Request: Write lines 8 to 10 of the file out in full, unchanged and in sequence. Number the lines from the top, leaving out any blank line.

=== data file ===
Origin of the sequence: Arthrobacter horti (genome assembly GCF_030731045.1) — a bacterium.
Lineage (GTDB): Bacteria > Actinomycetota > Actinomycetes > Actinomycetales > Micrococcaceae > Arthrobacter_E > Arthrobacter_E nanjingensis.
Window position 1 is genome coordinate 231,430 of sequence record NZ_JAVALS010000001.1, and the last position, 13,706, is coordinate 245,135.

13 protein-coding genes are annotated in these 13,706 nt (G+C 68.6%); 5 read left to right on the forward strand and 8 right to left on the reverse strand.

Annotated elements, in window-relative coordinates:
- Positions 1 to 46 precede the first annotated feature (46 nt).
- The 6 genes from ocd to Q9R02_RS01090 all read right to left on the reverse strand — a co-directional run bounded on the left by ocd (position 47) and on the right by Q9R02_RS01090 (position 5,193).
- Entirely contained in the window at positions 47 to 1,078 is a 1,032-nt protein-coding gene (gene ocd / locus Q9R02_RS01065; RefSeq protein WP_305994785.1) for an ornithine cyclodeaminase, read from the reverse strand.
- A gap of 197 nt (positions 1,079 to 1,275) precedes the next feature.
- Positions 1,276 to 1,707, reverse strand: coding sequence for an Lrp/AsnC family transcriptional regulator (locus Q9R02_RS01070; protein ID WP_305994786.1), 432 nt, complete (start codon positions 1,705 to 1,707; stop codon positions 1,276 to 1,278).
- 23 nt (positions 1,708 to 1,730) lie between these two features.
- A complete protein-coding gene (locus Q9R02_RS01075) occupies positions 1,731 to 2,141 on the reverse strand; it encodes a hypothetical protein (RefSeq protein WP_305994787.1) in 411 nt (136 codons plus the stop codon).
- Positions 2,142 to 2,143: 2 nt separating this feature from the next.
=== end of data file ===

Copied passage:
- Entirely contained in the window at positions 47 to 1,078 is a 1,032-nt protein-coding gene (gene ocd / locus Q9R02_RS01065; RefSeq protein WP_305994785.1) for an ornithine cyclodeaminase, read from the reverse strand.
- A gap of 197 nt (positions 1,079 to 1,275) precedes the next feature.
- Positions 1,276 to 1,707, reverse strand: coding sequence for an Lrp/AsnC family transcriptional regulator (locus Q9R02_RS01070; protein ID WP_305994786.1), 432 nt, complete (start codon positions 1,705 to 1,707; stop codon positions 1,276 to 1,278).